A/California/04/2009 (CA/09) (cell passage 1), A/New York/18/2009 (NY/09) (egg passage 3), and A/Mexico/4108/2009 (MX/09) (egg passage 2) received from the Centers for Disease Control and Prevention (CDC) were propagated in Madin–Darby Canine Kidney (MDCK) cells for use in the studies described below.
In experiment 1, four 5‐week‐old cross‐bred pigs from a herd free of SIV and porcine reproductive and respiratory syndrome virus (PRRSV) were housed in ABSL3 isolation and cared for in compliance with the Institutional Animal Care and Use Committee of the National Animal Disease Center. Pigs were inoculated intra‐tracheally with 2 ml of 1 × 105 50% tissue culture infectious dose (TCID50) of CA/09 (H1N1)v as previously described. 9 Four additional age‐ and source‐matched pigs were maintained as negative controls. All pigs were screened for influenza A nucleoprotein antibody by ELISA (MultiS ELISA; IDEXX, Westbrook, ME, USA) before the start of the study to ensure absence of prior immunity. Pigs were observed twice daily for signs of clinical disease and fever. Nasal swabs (Fisherbrand Dacron swabs; Fisher Scientific, Pittsburg, PA, USA) were taken and placed into 2 ml minimal essential medium (MEM) on 0, 1, 2, 3, 4, and 5 days post‐infection (dpi) to evaluate nasal virus shedding and stored at −80°C until study completion. Pigs were humanely euthanized with a lethal dose of pentobarbital (Sleepaway; Fort Dodge Animal Health, Fort Dodge, IA, USA) on 5 dpi to evaluate lung lesions and viral load in the lung and other selected tissues. Fresh samples were taken from lung, tonsil, inguinal lymph node, liver, spleen, kidney, semitendinosus skeletal muscle (ham), and colon contents (feces) using individual sterile instruments for each tissue. Fresh necropsy samples were stored at −80°C until processed for downstream assays. Additional samples of the same tissues were fixed in 10% buffered formalin and processed by routine methods for histopathologic and immunohistopathologic examination. Immunohistochemical methods for the detection of influenza antigen in tissues using monoclonal antibody against type A nucleoprotein were employed as previously described. 10 Bronchoalveolar lavage fluid (BALF) samples from 5 dpi were screened for aerobic bacterial growth on blood agar and Casmin (Nicotinamide adenine dinucleotide (NAD) enriched) plates. Diagnostic polymerase chain reaction (PCR) for PCV2 11 and Mycoplasma hyopneumoniae, 12 or an in‐house reverse transcriptase PCR (RT–PCR) for PRRSV were conducted on nucleic acid extracts from BALF.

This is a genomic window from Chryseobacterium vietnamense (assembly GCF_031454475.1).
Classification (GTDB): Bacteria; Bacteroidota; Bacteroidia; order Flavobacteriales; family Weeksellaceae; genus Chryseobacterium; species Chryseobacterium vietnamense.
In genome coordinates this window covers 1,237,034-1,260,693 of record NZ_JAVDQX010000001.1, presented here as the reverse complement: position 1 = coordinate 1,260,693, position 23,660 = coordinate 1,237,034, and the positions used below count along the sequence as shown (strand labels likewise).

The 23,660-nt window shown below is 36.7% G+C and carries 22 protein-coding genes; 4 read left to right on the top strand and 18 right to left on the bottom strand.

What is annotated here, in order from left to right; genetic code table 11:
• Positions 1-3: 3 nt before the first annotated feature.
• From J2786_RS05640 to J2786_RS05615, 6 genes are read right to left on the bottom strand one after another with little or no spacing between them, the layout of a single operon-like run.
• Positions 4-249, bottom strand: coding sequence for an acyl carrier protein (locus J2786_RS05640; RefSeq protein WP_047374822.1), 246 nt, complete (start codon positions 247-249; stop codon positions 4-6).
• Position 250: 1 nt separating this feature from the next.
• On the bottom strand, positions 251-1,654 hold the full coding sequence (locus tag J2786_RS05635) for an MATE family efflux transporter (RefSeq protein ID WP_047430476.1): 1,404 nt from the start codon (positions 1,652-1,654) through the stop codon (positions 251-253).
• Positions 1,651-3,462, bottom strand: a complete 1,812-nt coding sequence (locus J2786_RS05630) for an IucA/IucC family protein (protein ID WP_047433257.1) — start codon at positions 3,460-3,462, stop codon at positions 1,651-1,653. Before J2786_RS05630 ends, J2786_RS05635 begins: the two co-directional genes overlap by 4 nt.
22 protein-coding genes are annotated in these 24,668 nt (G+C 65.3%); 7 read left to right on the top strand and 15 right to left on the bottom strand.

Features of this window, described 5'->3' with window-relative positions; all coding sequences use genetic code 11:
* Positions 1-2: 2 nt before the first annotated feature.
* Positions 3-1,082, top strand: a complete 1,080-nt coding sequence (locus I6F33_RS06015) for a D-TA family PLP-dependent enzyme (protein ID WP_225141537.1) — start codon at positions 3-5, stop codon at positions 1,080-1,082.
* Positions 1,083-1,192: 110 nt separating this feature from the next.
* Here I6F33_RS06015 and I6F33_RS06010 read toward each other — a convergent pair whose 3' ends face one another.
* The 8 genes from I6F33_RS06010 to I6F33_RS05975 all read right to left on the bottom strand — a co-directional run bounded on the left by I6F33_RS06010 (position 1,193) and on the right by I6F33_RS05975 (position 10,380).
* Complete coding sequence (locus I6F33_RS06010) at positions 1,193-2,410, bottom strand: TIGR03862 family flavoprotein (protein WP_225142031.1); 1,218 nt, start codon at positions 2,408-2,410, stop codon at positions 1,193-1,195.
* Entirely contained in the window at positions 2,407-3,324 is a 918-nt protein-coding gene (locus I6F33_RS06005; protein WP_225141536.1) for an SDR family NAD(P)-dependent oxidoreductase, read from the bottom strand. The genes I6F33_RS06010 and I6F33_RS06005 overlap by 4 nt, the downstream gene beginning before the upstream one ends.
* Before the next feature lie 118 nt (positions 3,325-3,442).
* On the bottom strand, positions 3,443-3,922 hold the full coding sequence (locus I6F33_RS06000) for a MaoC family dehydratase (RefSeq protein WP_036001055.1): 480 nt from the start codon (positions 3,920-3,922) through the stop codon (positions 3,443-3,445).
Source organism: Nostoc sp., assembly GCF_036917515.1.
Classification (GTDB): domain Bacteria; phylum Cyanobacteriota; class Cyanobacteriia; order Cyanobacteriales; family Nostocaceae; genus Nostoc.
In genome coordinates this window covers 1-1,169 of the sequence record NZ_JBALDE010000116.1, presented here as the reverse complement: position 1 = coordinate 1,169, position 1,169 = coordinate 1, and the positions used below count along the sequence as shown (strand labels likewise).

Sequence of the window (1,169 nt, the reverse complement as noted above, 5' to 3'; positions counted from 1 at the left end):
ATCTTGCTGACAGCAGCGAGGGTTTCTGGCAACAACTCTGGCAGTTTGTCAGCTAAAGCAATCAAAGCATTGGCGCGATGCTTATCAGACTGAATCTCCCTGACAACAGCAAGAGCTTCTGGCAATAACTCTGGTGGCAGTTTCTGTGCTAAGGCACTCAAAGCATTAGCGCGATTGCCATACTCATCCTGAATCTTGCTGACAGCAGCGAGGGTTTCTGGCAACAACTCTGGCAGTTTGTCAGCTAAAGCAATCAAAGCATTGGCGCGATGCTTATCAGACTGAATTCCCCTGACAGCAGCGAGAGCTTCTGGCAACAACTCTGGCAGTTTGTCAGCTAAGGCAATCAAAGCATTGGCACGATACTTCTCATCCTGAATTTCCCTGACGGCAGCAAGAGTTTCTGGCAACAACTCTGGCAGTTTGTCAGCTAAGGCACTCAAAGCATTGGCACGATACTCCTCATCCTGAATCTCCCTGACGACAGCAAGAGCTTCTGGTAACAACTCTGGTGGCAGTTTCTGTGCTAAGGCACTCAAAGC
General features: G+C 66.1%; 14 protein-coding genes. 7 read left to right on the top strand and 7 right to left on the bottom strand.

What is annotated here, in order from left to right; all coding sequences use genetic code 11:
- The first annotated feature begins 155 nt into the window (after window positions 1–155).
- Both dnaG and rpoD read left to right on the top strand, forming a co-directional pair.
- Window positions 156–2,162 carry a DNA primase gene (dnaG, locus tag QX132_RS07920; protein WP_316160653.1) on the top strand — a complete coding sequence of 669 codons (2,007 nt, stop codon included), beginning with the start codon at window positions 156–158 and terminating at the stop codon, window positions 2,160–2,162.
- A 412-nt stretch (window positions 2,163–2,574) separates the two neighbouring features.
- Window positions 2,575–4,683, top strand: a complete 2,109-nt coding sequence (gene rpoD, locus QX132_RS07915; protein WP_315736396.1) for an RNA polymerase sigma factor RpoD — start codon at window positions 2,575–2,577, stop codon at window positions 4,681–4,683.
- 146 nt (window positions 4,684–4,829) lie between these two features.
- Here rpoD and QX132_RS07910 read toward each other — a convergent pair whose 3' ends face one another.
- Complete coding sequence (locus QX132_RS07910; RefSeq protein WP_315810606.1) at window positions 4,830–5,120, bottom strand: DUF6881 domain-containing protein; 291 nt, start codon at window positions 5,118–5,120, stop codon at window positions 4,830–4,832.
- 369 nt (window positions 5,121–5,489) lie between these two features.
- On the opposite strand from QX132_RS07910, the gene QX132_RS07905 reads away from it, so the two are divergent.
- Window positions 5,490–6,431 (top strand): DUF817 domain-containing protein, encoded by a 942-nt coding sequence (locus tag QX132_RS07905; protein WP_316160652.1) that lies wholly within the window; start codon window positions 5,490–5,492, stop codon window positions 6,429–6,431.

Frozen necropsy samples were utilized to assess tissue viral load. Approximately 500 mg of tissue or colon contents (feces) were placed in a 1·5‐ml pestle tube and homogenized in 300 μl of PBS with antibiotics. Subsequently, 200 μl of the tissue homogenate, serum, or nasal swab sample was then placed on confluent MDCK cells in 24‐well plates to incubate for 1 h. After 1 h of incubation, the sample was removed and 400‐μl MEM w/TPCK trypsin was added. The plate was checked at 24 and 48 h for cytopathic effects. After 48 h, 200 μl of cell culture supernatant from each well of the 24‐well plate was subsequently passed onto a confluent 48‐well plate after a freeze and thaw cycle. After 48 h, evidence of cytopathic effects was evaluated and presence of virus antigen confirmed by immuno‐cytochemical staining. Two replicates of tissue virus isolation were conducted. Virus titers in BALF and nasal swabs were determined on MDCK cells in 96‐well plates.